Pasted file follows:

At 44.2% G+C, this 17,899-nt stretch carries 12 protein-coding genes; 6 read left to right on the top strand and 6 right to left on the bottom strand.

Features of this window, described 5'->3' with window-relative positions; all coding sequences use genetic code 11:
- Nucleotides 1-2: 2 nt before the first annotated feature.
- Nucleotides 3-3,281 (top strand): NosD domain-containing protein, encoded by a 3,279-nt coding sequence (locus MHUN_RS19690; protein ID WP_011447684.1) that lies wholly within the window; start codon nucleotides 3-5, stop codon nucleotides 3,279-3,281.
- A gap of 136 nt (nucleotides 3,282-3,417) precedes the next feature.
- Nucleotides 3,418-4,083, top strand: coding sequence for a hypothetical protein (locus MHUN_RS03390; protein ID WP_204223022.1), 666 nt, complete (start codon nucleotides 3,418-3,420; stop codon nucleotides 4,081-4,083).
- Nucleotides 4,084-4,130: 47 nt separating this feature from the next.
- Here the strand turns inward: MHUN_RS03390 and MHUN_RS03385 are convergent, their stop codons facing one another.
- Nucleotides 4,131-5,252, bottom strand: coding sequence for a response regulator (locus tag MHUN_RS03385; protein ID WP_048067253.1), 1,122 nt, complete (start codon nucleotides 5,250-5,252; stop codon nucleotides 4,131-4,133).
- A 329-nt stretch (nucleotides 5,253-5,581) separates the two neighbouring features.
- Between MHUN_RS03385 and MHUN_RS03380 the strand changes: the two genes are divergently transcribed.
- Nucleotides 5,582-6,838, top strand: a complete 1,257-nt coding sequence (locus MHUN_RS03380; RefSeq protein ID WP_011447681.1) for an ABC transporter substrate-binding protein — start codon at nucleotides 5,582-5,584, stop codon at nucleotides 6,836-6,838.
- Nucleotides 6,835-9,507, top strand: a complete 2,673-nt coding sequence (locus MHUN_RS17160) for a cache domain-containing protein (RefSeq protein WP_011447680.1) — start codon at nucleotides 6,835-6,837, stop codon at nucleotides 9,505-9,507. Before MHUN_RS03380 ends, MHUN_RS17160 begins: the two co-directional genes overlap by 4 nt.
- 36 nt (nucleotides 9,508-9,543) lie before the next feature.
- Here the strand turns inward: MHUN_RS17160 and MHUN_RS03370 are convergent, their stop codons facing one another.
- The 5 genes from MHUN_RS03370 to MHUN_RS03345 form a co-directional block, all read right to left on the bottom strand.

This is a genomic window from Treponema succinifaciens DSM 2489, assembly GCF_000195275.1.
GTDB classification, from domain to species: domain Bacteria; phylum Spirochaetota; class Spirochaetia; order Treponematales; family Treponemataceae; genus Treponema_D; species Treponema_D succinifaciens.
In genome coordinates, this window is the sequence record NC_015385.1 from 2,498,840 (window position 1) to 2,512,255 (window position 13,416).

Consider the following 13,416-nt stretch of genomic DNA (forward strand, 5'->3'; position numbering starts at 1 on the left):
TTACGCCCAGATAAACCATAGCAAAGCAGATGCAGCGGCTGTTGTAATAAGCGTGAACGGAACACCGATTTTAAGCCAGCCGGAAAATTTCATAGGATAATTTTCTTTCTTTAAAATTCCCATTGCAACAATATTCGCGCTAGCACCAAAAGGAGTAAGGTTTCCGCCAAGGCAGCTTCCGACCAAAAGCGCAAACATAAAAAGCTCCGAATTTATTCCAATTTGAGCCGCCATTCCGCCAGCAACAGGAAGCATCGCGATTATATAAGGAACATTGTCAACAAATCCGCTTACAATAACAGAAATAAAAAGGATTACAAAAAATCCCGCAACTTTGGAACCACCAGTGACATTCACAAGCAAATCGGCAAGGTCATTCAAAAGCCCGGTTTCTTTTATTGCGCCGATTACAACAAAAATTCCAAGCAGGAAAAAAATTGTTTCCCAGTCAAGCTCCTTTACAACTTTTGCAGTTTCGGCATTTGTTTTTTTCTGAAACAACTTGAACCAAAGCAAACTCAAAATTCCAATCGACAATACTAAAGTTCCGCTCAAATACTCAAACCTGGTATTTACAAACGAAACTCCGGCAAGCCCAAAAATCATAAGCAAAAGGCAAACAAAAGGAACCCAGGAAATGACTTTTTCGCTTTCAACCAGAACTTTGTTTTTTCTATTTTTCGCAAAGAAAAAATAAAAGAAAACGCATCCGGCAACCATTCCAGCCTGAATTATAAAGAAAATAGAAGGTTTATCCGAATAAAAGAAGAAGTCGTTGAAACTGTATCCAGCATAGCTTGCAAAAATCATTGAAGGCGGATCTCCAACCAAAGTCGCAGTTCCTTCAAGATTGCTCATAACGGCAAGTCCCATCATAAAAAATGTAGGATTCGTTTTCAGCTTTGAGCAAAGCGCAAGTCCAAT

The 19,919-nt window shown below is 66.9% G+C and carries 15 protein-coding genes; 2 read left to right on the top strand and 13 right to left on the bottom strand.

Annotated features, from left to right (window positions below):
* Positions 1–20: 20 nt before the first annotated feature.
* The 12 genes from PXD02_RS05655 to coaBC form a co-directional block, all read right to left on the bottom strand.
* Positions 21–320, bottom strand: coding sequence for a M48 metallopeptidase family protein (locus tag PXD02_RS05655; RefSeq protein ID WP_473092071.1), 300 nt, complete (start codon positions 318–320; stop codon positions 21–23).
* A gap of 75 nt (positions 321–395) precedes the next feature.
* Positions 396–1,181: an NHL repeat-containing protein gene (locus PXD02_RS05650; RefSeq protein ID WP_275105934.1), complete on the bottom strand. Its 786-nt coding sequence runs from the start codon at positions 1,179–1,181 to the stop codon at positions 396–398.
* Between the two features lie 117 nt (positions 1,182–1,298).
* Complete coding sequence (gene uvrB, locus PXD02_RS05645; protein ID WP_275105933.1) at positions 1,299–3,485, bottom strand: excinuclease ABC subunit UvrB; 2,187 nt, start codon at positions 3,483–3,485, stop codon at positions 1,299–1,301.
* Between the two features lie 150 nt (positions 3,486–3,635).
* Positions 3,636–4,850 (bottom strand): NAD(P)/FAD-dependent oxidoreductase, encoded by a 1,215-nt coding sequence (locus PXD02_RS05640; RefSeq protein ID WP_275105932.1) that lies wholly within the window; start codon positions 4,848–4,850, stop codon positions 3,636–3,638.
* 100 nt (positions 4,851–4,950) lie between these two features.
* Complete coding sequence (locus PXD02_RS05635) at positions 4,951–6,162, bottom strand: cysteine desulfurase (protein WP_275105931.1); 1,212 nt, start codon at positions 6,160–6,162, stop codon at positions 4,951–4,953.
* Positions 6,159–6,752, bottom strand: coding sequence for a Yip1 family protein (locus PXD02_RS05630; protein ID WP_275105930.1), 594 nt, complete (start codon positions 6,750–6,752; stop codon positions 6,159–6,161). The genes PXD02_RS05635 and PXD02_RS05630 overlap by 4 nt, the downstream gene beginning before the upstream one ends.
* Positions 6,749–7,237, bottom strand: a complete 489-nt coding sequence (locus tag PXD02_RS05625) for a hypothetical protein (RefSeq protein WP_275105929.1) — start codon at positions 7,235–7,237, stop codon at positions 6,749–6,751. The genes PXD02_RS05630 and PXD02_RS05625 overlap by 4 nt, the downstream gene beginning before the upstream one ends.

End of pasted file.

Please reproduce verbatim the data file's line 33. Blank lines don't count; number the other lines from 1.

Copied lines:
* 100 nt (positions 4,851–4,950) lie between these two features.